Washington Sundar drives en route to his highest Test score. (BCCI)
Washington Sundar drives en route to his highest Test score. (BCCI)

Washington Sundar keeps building on India’s resilience theme

  • In a previous era, it wouldn’t have come as a big surprise, but India’s current set of lower-order players have built a reputation as tough fighters.
PUBLISHED ON MAR 07, 2021 08:12 AM IST

The late implosion came out of the blue. In the space of five balls, India’s Nos 9, 10 and 11 were gone. In a previous era, it wouldn’t have come as a big surprise, but India’s current set of lower-order players have built a reputation as tough fighters.

On Saturday, Washington Sundar again showed he leads that new brigade. The 21-year-old was stranded, caught one scoring stroke short of converting his third half-century in four Tests into a superb maiden hundred.

Axar Patel, having battled with Sundar to hand India a 160-run lead that would be enough to complete an innings win in three days in the final Test against England, was trying to give his partner the strike when he was run out at the non-striker’s end. Ishant Sharma and Mohammed Siraj too were out without a run being added to India’s 365.

Sundar walked away disappointed, but the Indian dressing room would be confident his 96* won’t be his top-score for long. On debut in the historic Brisbane Test win, his 62 at No.7 and a 123-run stand with Shardul Thakur had revived the team. It had justified picking the off-spinner over chinaman bowler, Kuldeep Yadav. In the first Test in Chennai, he had ended 85*, again at No.7.

On Saturday in Ahmedabad, he had again justified skipper Virat Kohli’s backing of players with all-round talent. The tall left-hander had came into the squad as the third spinner who could add lower-order batting spine. “Bowling combination we will try to give as many options as possible, with guys who have the ability to contribute with the bat. That will be at the forefront of our plans,” Kohli had said before the series. Sundar again passed that test in flying colours.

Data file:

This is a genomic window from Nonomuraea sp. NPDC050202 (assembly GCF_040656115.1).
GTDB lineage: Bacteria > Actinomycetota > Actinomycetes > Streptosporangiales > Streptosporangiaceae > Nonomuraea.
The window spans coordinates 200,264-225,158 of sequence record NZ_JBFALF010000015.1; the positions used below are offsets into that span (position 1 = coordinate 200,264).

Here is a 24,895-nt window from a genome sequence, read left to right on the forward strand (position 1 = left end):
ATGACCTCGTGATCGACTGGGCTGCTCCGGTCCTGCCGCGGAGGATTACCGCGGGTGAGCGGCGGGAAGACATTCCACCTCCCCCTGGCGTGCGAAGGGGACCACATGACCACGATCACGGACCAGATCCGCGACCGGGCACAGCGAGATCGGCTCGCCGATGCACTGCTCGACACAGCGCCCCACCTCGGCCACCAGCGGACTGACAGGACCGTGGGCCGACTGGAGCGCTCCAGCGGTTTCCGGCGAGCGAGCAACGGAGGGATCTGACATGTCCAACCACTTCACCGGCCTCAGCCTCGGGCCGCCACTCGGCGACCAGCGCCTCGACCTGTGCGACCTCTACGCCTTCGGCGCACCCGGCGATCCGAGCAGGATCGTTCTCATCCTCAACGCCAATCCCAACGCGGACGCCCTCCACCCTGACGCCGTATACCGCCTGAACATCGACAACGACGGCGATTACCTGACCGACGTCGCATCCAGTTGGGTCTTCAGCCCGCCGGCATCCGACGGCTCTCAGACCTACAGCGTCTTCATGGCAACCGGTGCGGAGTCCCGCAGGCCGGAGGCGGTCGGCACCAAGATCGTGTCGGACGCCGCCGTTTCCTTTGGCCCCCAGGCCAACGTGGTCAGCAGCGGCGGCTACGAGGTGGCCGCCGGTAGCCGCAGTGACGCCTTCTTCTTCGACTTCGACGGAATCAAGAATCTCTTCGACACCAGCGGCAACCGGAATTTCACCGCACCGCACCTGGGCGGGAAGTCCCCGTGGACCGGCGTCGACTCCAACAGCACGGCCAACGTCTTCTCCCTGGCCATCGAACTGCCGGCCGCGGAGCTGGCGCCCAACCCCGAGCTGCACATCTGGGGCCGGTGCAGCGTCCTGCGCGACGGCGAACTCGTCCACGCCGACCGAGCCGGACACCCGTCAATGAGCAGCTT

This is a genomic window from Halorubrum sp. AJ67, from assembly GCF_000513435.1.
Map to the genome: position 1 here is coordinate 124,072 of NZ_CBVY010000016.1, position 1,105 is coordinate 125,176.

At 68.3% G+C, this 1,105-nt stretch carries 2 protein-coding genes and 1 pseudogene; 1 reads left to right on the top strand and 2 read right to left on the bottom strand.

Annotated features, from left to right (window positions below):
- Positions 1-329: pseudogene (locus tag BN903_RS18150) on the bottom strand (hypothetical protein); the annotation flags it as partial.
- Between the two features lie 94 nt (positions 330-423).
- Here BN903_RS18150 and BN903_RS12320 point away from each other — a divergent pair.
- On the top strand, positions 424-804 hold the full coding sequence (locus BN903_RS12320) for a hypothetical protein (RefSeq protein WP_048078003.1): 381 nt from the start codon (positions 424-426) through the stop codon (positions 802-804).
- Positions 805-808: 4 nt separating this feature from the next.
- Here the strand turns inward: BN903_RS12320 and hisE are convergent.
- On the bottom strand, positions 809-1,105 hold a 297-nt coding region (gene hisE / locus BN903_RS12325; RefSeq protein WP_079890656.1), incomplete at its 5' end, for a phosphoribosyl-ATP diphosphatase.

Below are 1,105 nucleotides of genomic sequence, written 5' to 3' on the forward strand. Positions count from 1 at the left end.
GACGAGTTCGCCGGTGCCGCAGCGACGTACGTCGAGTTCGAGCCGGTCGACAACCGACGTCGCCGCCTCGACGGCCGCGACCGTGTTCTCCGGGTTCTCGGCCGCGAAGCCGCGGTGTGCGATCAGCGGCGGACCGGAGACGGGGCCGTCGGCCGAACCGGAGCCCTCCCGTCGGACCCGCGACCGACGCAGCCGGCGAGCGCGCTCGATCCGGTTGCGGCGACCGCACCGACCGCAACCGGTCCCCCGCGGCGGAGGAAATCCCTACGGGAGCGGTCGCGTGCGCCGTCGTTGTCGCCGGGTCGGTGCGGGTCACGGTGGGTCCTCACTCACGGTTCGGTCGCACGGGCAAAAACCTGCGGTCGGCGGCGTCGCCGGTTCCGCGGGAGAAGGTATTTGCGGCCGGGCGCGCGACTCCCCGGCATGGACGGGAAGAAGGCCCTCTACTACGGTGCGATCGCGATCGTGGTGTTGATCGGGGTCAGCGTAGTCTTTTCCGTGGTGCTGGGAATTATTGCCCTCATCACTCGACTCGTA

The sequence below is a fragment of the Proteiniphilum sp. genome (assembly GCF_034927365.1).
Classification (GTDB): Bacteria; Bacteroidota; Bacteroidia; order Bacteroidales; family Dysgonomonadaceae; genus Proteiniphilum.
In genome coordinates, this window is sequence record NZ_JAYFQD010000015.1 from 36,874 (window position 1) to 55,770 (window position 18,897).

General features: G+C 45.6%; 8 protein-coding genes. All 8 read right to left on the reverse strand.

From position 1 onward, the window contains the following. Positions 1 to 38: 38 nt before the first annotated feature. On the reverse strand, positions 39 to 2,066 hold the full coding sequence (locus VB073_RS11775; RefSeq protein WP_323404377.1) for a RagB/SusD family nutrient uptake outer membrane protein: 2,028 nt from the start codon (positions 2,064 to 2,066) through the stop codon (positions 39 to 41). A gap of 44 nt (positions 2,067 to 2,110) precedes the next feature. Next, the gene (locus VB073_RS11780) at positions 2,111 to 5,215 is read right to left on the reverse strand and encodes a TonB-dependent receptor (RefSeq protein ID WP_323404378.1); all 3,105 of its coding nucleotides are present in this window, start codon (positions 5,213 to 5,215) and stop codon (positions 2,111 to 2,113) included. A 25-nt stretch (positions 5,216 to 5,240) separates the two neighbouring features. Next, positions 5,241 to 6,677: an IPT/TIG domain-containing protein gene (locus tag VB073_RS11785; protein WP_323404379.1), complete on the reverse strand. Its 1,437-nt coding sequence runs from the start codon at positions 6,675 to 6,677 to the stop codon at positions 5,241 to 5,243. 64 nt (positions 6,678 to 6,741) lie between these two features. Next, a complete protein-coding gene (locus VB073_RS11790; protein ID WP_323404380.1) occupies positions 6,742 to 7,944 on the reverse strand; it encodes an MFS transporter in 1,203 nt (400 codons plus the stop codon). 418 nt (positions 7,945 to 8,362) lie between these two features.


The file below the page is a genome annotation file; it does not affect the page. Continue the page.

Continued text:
Sundar was the support cast in the 113-run seventh wicket stand with Rishabh Pant on Day 2. He turned aggressor in the 106-run eighth-wicket stand with Patel (43) on Day 3. It was only the third time in Tests that the seventh and eighth wickets produced century partnerships.

Sundar, resuming on 60, was beaten in the first over by James Anderson. But he made it count in the next two hours. He favoured the off-side (he got 29 of his runs through extra cover - his favourite scoring area). The defence was compact and his shots displayed assurance. If Anderson kept Sundar and Patel quiet, they went after the England spinners. A prime example came in off-spinner Dom Bess’s second over of the day. Sundar got under his full delivery to hit it over the bowler. The next ball, a low full toss, went between cover and long off.

Seen as a T20 player, Sundar, who has a first-class century opening for Tamil Nadu, is proving his Test credentials fast. The calm approach gives India the option of even playing him as a specialist batsman in the future. Patel too was in the zone, taking on left-arm spin counterpart Jack Leach. When the boundaries dried up, they rotated the strike. On a pitch that saw England crumble twice, here was the No. 8 and No. 9 showing how it is done. Much like R Ashwin had done while scoring a century at No. 8 in the second innings of the second Chennai Test.

For all the heroics of Sundar and Patel, when Hardik Pandya and Ravindra Jadeja return to full fitness, they may not even find a place in the XI.

“Our bench strength is extremely strong and that’s a good sign for Indian cricket. When the transition happens, the standards won’t fall and Rishabh and Washy’s partnership showed exactly that in a crucial juncture of the match.” Kohli’s words of encouragement at the end of the match put the performances in perspective.

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